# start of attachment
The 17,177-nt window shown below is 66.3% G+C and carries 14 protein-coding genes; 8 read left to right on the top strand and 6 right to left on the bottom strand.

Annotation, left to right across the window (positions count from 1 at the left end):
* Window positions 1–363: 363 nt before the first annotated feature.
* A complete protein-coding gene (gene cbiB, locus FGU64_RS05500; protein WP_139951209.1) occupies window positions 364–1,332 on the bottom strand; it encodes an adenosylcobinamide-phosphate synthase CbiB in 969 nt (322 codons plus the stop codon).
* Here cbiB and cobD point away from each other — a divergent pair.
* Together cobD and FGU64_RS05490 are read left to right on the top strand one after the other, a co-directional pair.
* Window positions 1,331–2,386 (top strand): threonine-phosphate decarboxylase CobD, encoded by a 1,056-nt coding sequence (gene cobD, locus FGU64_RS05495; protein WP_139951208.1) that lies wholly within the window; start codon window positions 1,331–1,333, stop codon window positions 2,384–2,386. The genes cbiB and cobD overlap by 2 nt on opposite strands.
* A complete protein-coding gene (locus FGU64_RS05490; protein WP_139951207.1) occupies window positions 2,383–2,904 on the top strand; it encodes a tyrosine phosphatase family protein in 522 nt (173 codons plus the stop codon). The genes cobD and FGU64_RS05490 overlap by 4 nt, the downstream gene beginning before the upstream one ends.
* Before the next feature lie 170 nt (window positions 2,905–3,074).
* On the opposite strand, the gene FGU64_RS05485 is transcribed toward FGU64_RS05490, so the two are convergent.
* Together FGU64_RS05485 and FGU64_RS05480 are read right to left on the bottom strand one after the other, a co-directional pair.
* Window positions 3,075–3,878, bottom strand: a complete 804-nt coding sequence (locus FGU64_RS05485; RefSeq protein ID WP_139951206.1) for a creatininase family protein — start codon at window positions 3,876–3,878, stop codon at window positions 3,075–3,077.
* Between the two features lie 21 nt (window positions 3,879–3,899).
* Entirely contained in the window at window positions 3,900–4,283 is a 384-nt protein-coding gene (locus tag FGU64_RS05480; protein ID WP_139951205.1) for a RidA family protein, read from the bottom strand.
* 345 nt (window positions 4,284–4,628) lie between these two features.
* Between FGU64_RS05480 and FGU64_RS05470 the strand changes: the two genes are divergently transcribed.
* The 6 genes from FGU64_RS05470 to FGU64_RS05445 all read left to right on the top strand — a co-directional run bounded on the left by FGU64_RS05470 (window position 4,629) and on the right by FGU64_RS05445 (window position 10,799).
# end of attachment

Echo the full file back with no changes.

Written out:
The 17,177-nt window shown below is 66.3% G+C and carries 14 protein-coding genes; 8 read left to right on the top strand and 6 right to left on the bottom strand.

Annotation, left to right across the window (positions count from 1 at the left end):
* Window positions 1–363: 363 nt before the first annotated feature.
* A complete protein-coding gene (gene cbiB, locus FGU64_RS05500; protein WP_139951209.1) occupies window positions 364–1,332 on the bottom strand; it encodes an adenosylcobinamide-phosphate synthase CbiB in 969 nt (322 codons plus the stop codon).
* Here cbiB and cobD point away from each other — a divergent pair.
* Together cobD and FGU64_RS05490 are read left to right on the top strand one after the other, a co-directional pair.
* Window positions 1,331–2,386 (top strand): threonine-phosphate decarboxylase CobD, encoded by a 1,056-nt coding sequence (gene cobD, locus FGU64_RS05495; protein WP_139951208.1) that lies wholly within the window; start codon window positions 1,331–1,333, stop codon window positions 2,384–2,386. The genes cbiB and cobD overlap by 2 nt on opposite strands.
* A complete protein-coding gene (locus FGU64_RS05490; protein WP_139951207.1) occupies window positions 2,383–2,904 on the top strand; it encodes a tyrosine phosphatase family protein in 522 nt (173 codons plus the stop codon). The genes cobD and FGU64_RS05490 overlap by 4 nt, the downstream gene beginning before the upstream one ends.
* Before the next feature lie 170 nt (window positions 2,905–3,074).
* On the opposite strand, the gene FGU64_RS05485 is transcribed toward FGU64_RS05490, so the two are convergent.
* Together FGU64_RS05485 and FGU64_RS05480 are read right to left on the bottom strand one after the other, a co-directional pair.
* Window positions 3,075–3,878, bottom strand: a complete 804-nt coding sequence (locus FGU64_RS05485; RefSeq protein ID WP_139951206.1) for a creatininase family protein — start codon at window positions 3,876–3,878, stop codon at window positions 3,075–3,077.
* Between the two features lie 21 nt (window positions 3,879–3,899).
* Entirely contained in the window at window positions 3,900–4,283 is a 384-nt protein-coding gene (locus tag FGU64_RS05480; protein ID WP_139951205.1) for a RidA family protein, read from the bottom strand.
* 345 nt (window positions 4,284–4,628) lie between these two features.
* Between FGU64_RS05480 and FGU64_RS05470 the strand changes: the two genes are divergently transcribed.
* The 6 genes from FGU64_RS05470 to FGU64_RS05445 all read left to right on the top strand — a co-directional run bounded on the left by FGU64_RS05470 (window position 4,629) and on the right by FGU64_RS05445 (window position 10,799).